When implementing OKRs, autonomy is required in how objectives are executed, with teams tasked with finding the most effective way to achieve them. This autonomy allows team members to make decisions without constant supervision.

It’s important to note that there is not always an immediately apparent link between desired impacts and the resources or tasks required to achieve them. Instead, teams must use their judgment and creativity to find the best approach for achieving the desired outcomes as, in many contexts, there is no direct causal connection between action, output, and outcome. In these instances, it is a correlation that may even be highly contextual and defy best practices.

By focusing on impacts and providing teams with the flexibility to execute objectives in a way that works best for them, management can maximize the chances of success while promoting innovation and collaboration amongst teams.

Creating Working OKR Sets

There are three areas where we see organizations struggle with OKRs:

– How many OKRs and what to formulate as OKR v daily tasks

– Creating outcome- v output-oriented KRs

– Scaling OKRs across multiple organization layers

How many OKRs

As a general rule for the number of OKRs: keep it small. OKRs are meant to focus an organization on a very limited number of strategic goals. For the same reason, the number of OKRs must decrease with the organization layer. While there may be five OKRs at the top layer, an individual (software) team should typically have at most two, with one relating to domain goals and possibly an additional one relating to some operative improvement. Daily tasks and items already covered by management tools like dashboards or similar should not become OKRs – unless they must be focused on to improve strategically (think Nº of support tickets etc.).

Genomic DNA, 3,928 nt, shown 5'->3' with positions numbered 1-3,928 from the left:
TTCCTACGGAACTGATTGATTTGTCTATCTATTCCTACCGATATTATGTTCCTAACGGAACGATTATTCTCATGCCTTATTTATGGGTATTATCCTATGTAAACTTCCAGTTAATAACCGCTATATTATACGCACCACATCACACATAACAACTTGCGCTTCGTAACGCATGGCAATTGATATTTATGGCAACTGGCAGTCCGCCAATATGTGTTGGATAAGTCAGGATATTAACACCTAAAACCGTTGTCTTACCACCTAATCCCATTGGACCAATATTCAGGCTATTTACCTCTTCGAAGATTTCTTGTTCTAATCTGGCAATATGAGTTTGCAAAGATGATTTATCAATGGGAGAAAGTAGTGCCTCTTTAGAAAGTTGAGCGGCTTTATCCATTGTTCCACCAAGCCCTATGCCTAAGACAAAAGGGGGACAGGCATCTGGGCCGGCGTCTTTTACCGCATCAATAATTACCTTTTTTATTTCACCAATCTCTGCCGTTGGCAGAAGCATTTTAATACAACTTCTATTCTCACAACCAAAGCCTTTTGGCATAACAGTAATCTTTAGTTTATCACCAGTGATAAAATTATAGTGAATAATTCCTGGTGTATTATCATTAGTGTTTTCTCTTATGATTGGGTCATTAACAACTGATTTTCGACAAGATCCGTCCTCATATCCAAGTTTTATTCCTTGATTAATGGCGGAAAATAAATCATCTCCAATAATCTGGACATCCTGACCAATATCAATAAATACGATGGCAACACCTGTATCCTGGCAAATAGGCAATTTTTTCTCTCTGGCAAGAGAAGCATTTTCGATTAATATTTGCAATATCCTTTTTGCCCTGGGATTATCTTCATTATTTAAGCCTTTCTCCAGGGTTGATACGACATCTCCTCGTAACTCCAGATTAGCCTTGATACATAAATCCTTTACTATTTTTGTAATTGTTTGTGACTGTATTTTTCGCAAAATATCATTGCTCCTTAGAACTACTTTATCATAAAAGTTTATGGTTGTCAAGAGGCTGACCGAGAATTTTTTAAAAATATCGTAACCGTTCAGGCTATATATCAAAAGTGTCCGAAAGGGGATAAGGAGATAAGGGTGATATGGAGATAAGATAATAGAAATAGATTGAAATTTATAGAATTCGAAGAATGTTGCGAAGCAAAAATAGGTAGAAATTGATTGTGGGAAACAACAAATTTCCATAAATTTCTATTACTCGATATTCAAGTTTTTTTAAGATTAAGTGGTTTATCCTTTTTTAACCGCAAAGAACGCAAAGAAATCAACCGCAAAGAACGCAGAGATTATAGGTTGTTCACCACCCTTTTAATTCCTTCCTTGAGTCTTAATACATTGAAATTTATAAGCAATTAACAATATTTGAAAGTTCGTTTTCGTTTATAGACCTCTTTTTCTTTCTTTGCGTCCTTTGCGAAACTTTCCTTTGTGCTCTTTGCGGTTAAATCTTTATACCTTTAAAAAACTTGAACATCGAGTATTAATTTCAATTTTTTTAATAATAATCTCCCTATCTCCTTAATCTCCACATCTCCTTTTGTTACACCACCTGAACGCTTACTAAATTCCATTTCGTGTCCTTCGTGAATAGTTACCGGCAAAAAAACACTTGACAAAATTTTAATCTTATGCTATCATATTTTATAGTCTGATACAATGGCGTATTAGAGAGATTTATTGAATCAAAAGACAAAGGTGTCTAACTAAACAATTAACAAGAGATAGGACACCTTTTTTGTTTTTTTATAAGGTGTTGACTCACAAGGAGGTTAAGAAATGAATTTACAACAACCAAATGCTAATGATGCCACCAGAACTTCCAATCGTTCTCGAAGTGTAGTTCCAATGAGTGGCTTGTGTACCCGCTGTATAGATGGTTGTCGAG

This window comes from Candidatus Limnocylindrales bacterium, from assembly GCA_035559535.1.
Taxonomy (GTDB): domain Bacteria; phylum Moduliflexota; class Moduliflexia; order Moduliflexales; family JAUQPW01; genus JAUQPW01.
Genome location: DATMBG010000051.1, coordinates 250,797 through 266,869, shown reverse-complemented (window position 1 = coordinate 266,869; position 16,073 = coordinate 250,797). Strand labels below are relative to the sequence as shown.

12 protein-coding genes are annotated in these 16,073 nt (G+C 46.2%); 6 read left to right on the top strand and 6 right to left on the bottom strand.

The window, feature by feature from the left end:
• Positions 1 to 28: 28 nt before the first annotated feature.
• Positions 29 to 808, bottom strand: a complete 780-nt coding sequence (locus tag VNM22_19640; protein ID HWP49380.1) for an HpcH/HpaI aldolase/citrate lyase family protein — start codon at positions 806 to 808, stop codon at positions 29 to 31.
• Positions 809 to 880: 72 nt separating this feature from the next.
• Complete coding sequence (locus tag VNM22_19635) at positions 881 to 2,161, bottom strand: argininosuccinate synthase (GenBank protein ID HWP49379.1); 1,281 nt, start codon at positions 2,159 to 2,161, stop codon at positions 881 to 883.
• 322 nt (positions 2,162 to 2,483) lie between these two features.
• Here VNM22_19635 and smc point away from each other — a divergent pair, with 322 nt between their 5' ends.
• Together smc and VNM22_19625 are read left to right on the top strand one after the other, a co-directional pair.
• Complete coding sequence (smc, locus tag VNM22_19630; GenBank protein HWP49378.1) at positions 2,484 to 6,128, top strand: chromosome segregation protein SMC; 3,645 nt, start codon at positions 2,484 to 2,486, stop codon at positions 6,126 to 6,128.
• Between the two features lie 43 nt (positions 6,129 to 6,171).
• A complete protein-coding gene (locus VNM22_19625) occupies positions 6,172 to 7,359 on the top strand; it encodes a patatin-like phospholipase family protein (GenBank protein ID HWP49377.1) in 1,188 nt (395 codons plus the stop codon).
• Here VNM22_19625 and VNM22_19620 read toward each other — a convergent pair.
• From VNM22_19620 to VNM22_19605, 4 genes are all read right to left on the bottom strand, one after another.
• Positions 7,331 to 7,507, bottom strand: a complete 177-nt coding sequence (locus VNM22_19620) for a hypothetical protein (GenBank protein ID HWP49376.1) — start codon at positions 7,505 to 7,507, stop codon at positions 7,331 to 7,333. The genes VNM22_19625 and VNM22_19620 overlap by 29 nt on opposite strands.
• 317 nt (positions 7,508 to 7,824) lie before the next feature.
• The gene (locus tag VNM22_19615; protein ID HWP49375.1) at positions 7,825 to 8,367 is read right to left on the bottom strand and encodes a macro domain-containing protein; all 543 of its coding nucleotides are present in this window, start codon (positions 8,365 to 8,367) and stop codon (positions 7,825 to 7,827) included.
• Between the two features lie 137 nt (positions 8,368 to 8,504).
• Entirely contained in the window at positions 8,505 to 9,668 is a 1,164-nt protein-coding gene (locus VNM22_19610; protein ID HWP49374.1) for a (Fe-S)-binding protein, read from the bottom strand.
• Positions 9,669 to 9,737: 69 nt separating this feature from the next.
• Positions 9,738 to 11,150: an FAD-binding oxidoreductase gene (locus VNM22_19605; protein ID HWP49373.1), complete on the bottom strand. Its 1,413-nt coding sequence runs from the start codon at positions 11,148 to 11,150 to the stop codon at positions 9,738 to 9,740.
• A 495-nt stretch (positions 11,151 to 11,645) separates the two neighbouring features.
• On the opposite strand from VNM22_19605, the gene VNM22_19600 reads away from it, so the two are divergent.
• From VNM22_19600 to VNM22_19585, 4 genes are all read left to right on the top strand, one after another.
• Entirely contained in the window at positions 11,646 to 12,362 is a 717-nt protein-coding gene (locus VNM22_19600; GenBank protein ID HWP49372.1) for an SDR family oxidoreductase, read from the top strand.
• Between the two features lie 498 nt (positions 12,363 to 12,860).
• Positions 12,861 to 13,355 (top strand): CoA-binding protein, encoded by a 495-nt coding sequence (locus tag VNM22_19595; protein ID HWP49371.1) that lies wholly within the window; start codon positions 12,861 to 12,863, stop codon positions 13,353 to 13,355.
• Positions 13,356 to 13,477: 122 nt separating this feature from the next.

Outcome v Output-Oriented KRs

The biggest struggle with OKRs is formulating Key Results. Key results answer the question, „How do we know we are getting there?“

Key Results should be able to measure progress towards the desired outcome. For instance, in the example above, the foreperson can track the percentage of workers who wear hard hats weekly. If the percentage increases, it indicates that the measure, i.e., putting up a sign, is effective, and no additional or different measures are required. However, if there is no change in the percentage, the foreperson and their team can brainstorm and implement alternatives to achieve the desired outcome.

The percentage of hard hats worn in this context is a leading indicator (for the degree of safety to be expected), allowing the foreperson and their team to adjust the implementation of measures to achieve the goal.

Although desirable, it is not always feasible to identify leading indicators for every objective. In some instances, we have found it, e.g., necessary to implement a tracking tool beforehand to measure specific indicators. The result of this installation constitutes an output. In such cases, we suggest tracking milestones or even confidence levels for achieving the output.

It is beneficial to find leading indicators as they are open to alternatives for achieving an outcome. However, spending excessive time searching for them does not make sense. A pragmatic set of key results usually consists of a combination of outcomes and outputs.

The following diagram from our OKR training program may be helpful.

Scaling OKRs

Scaling OKRs is a challenging task. The traditional cascading approach, where company Key Results determine department-level Objectives whose Key Results, in turn, determine team-level Objectives, can prove to be time-consuming and difficult to consolidate and align, particularly if there are multiple organization layers. Google explicitly recommends not spending hours on making OKRs cascade. As Google’s former Head of People Operations, Laszlo Bock, explains: “Teams that are grossly out of alignment stand out.”